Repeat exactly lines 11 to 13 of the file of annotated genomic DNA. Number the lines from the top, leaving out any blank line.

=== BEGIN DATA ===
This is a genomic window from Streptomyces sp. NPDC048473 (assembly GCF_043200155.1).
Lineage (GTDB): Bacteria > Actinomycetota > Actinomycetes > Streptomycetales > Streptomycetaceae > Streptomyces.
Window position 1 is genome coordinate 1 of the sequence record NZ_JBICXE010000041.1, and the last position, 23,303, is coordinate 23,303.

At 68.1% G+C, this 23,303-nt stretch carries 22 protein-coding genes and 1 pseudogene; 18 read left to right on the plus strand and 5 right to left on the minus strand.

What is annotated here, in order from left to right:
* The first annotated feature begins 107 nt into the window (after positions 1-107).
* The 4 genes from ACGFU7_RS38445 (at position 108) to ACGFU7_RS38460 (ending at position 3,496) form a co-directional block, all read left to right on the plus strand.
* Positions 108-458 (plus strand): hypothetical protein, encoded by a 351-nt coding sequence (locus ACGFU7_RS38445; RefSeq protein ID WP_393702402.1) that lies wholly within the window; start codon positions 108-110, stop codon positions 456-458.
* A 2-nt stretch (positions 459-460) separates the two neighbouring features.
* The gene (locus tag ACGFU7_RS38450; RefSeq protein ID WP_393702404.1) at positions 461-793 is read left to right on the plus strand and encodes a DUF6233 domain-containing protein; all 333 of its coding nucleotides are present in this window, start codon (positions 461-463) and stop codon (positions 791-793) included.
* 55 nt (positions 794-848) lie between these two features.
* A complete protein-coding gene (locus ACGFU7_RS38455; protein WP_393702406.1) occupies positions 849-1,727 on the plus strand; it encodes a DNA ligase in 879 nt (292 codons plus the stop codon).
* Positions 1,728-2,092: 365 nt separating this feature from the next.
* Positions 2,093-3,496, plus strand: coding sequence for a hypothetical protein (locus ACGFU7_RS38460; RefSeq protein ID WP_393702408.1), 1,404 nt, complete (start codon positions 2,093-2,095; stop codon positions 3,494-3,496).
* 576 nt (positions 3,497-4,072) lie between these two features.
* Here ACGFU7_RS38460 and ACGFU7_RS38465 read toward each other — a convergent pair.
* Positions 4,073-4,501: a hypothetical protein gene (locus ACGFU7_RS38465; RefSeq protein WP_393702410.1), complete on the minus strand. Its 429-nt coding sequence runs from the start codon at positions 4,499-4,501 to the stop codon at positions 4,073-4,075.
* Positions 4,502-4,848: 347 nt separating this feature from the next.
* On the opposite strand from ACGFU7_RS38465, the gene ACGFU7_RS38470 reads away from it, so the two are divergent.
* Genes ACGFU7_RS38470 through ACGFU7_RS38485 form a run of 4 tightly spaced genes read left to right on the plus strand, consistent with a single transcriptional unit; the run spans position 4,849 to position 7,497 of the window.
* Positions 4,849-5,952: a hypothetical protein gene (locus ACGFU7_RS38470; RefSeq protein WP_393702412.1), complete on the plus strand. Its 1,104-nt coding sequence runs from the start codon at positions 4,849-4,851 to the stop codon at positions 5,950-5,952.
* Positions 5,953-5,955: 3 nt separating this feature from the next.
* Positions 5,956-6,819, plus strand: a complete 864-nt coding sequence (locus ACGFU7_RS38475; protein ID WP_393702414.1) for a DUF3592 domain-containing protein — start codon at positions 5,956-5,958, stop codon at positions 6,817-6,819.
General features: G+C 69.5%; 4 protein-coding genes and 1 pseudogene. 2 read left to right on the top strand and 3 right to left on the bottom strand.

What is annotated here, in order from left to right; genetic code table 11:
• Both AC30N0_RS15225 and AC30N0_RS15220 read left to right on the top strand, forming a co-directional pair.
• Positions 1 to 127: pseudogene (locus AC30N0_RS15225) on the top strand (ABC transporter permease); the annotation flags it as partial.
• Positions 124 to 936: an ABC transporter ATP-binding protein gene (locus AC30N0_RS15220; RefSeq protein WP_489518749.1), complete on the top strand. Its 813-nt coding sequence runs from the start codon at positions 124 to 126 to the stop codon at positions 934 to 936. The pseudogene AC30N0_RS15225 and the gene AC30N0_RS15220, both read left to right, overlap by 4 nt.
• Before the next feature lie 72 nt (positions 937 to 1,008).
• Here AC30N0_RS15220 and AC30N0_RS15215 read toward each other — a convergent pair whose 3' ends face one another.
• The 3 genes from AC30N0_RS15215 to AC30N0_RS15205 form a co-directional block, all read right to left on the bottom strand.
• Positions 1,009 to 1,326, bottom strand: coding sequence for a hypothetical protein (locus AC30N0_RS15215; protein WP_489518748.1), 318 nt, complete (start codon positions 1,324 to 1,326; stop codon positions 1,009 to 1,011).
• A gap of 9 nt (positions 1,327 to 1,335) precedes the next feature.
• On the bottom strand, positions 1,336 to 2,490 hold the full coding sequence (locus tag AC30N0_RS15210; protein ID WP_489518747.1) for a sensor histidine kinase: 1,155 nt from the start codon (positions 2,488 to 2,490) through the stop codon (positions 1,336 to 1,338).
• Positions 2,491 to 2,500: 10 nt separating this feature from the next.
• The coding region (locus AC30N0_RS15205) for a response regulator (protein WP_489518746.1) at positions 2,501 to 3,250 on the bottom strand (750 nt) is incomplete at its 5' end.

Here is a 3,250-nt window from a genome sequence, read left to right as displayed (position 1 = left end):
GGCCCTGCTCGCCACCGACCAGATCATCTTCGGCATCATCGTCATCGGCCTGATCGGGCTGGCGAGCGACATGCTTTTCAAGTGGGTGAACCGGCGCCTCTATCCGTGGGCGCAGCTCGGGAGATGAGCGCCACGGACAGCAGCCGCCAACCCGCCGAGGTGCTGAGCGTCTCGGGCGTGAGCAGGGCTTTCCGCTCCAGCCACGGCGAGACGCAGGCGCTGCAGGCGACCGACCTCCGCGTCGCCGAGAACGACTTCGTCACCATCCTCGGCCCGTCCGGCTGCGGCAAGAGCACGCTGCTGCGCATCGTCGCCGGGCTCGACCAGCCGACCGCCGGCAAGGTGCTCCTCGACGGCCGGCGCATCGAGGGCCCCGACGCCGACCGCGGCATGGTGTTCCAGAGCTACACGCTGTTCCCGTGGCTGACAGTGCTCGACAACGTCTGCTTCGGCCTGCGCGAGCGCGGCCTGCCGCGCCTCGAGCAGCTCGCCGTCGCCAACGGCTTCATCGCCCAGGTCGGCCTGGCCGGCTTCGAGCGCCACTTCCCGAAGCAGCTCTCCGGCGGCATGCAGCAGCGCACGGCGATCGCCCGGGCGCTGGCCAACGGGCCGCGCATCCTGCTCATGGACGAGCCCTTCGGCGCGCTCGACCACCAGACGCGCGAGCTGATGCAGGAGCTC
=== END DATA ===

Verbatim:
* 55 nt (positions 794-848) lie between these two features.
* A complete protein-coding gene (locus ACGFU7_RS38455; protein WP_393702406.1) occupies positions 849-1,727 on the plus strand; it encodes a DNA ligase in 879 nt (292 codons plus the stop codon).
* Positions 1,728-2,092: 365 nt separating this feature from the next.